Research underlines how important it is for parents to provide a positive home learning

environment. Here are some ideas:

 

Talk to your children

 

Answer their questions – curiosity is at the heart of all learning.

Ask them what they think – encourage them to be open minded by being so yourself.

 

Read with them when they’re young

 

Ask them to:

 

Try to guess what’s coming next.

Give their opinions on the characters and their behaviours.

Reflect on what they might have done in a similar circumstance.

Say how they might have ended the story differently,

Talk about how the story makes them feel.

 

Feed curiosity

 

High achievement and curiosity are linked.

 

Always take the time to answer their questions as well as

you can.

Ask questions of them.

When they have a question you can’t answer (why is the sky blue?), look up the answer together. Soon

your child will start to learn independently from their own questions.

Numbers

 

Again, you can buy or borrow the kinds of toys or games that help

develop early number recognition. These include shape sorters, stacking rings or beakers and they are particularly useful in helping your child to learn to predict which size (or number) comes next. As children grow, there are puzzles, jigsaws and tessellation games that all help to develop mathematical learning.

 

Just count anything together – the number of grapes on your plate, the number of doors in your house or flat, the number of steps in a shop, leaves on the floor, knives and forks you need

for dinner. Add them, subtract them, and later start dividing or multiplying them. Show children what triangles are, and ask where they can see them – you’ll find them everywhere, from house roofs to a corner of toast. The same goes for rectangles and circles.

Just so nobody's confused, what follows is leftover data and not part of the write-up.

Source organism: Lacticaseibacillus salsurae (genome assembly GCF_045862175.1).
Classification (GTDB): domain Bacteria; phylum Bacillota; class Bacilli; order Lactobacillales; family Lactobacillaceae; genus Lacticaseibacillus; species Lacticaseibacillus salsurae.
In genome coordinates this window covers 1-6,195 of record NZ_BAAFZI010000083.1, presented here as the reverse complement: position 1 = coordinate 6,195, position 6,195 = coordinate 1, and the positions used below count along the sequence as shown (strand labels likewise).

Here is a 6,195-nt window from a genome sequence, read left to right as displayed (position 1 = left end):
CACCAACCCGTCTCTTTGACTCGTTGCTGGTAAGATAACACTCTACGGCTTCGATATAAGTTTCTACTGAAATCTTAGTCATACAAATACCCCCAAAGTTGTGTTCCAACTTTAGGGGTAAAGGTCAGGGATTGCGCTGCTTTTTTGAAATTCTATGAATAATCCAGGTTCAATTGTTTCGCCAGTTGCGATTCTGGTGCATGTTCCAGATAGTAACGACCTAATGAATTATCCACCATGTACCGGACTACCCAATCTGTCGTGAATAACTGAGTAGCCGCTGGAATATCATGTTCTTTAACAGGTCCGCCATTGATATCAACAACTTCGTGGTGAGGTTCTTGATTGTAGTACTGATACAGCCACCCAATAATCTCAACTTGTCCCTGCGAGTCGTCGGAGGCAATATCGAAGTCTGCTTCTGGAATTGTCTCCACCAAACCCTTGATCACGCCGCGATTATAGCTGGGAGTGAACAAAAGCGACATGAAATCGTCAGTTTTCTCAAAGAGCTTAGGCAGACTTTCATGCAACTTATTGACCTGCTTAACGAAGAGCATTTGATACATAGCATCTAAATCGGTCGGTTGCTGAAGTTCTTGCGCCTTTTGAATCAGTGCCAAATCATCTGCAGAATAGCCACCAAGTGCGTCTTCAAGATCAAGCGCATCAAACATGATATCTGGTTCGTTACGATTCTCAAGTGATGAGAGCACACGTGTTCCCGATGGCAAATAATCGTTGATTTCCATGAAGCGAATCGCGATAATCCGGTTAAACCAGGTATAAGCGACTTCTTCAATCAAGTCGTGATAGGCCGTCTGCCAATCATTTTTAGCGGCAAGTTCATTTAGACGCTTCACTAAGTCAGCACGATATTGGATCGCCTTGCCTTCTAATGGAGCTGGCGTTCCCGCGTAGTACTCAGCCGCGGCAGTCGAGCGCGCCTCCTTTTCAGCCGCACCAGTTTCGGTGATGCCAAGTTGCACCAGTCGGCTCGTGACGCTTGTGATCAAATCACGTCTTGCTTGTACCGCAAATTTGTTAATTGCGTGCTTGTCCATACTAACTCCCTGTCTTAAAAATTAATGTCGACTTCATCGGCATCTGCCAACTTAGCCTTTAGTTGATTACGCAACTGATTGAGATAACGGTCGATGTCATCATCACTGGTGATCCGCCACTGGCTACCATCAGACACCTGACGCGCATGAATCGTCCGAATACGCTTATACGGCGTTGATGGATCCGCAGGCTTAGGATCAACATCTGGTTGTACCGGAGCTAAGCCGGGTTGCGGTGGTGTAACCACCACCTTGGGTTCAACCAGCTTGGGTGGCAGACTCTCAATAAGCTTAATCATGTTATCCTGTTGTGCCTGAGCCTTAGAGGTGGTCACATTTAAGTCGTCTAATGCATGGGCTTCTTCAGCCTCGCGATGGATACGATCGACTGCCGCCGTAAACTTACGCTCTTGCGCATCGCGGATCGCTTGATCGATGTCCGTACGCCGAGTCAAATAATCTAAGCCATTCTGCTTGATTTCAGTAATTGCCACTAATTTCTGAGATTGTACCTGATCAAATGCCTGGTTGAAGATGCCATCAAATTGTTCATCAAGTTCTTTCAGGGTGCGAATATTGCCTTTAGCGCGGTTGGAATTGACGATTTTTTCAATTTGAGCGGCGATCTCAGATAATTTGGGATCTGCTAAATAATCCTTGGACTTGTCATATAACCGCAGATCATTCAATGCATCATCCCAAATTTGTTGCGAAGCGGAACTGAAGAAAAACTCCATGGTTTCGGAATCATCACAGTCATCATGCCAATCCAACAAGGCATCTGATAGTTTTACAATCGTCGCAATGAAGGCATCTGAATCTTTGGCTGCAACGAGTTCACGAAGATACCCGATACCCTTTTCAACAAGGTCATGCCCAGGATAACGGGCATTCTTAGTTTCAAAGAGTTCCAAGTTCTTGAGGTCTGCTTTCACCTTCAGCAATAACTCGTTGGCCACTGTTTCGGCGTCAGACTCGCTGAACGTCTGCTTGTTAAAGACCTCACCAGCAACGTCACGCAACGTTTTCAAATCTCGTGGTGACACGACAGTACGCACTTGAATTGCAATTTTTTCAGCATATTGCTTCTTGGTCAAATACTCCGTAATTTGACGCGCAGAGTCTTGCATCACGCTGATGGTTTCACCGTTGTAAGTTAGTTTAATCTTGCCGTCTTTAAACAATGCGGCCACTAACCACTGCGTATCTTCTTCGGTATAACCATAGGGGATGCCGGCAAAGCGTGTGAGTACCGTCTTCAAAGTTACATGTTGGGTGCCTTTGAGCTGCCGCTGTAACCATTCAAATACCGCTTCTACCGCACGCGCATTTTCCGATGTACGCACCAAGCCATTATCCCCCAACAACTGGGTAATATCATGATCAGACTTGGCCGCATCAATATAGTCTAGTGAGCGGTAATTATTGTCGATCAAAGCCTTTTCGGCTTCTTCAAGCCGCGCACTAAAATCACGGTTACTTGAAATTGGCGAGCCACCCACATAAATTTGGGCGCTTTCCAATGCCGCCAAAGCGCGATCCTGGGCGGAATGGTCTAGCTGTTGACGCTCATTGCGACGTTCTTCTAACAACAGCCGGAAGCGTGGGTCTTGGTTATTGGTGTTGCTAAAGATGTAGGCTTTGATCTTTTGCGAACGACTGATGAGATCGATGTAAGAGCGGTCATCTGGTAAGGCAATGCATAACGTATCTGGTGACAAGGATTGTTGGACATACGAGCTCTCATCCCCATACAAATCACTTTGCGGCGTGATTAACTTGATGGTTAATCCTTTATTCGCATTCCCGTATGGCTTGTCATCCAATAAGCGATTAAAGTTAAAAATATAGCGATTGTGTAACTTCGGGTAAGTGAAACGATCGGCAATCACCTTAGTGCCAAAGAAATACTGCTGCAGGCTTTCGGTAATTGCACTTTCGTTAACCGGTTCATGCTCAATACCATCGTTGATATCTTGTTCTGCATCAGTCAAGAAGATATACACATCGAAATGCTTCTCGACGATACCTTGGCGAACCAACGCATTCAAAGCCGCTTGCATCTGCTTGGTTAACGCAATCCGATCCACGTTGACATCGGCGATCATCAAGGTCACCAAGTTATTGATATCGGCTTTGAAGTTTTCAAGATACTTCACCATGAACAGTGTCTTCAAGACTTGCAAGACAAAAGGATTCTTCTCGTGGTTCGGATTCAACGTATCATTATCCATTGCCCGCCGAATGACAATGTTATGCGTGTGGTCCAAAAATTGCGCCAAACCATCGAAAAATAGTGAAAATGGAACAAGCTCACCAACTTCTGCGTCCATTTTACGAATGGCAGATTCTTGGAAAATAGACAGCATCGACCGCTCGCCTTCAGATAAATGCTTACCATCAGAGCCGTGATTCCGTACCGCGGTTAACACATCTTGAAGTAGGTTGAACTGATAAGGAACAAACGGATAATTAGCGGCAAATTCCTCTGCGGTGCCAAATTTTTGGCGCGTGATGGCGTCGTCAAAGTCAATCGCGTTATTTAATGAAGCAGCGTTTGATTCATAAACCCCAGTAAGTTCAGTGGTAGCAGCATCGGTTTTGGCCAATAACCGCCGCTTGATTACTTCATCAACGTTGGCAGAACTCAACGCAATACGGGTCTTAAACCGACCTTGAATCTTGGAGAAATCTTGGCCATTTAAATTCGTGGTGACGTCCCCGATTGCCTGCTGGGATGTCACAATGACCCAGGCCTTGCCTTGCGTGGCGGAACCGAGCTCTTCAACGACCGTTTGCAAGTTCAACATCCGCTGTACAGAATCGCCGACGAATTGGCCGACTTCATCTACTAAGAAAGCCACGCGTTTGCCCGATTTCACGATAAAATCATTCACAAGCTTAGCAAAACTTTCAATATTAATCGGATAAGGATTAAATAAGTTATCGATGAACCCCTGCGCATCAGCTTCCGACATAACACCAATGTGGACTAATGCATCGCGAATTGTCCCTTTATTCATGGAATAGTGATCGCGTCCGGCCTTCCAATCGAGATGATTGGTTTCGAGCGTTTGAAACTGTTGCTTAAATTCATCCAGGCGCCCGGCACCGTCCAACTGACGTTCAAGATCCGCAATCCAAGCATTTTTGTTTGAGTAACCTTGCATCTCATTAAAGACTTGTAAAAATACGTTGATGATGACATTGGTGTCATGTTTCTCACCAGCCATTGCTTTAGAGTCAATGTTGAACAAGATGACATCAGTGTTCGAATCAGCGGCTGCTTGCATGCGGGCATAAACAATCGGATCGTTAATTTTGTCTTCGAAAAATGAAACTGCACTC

Size and shape are important concepts to grasp too. Which is

bigger: a cherry or an apple?  Which looks more like a circle: an apple or a banana? Like words, numbers and mathematical concepts are all around us if we look for them – in speed restriction signs, clock faces, road signs, house numbers, shapes and sizes, weights and measures... the list goes on.

 

Writing

 

This requires manual dexterity as well as the ability to know what

letters convey. Young children need to develop their gross motor skills through climbing using their hands, throwing and catching balls and other activities that develop muscles in their hands and arms. Once they have acquired large movement skills, they can start to develop finer motor dexterity, such as holding a crayon.

 

To begin with, they can make marks on paper with finger paints – it’s a very exciting moment for children when they see for the very first time what they’ve ‘written’ – before moving on to learn how to hold crayons, paint brushes and pens and pencils.

 

Creativity

 

Drawing, painting and modelling are obvious forms of creativity, and are an essential part of the mix of attributes that foster high performance learning. But so are the imaginary worlds that children create with their toys, stories and make-believe. Play along with their wonderful imaginations and help them to grow.

 

Work together

 

Work with your child’s nursery and school. Ask what support they need from you, and give it. Research clearly shows that children do best when parents are informed and involved. Good nurseries and primary schools keep regular contact with parents, explaining what the children are learning and encouraging a two-way dialogue so that parents can let teachers know about successes and challenges. Take advantage of this and your child will flourish both at home and at school.

 

 

About the book and its authors

 

Wendy Berliner is an education journalist with a special interest in why some children from similar backgrounds do badly at school whilst others don’t. Professor Deborah Eyre specialises in high performance learning in schools. Great Minds and How to Grow Them by Wendy Berliner and Deborah Eyre is published by Routledge, price £12.99.

 

 

 

Right Start readers can take advantage of a code offering a 20 per cent discount on the book. This is valid on print books until June 30, 2018 and can be redeemed at Routledge.com – enter code RSM8 at the checkout. Visit: https://www. amazon.co.uk/Great-Minds-How-Grow-Them/dp/1138284602/ref=sr_1_1?ie=UTF8&qid=1508780307&sr=8-1&keywords=great+minds+and+how+to+grow+them

 

 

 

 

 

 

 

March/April 2018

All information is correct at time of publishing

 

Learning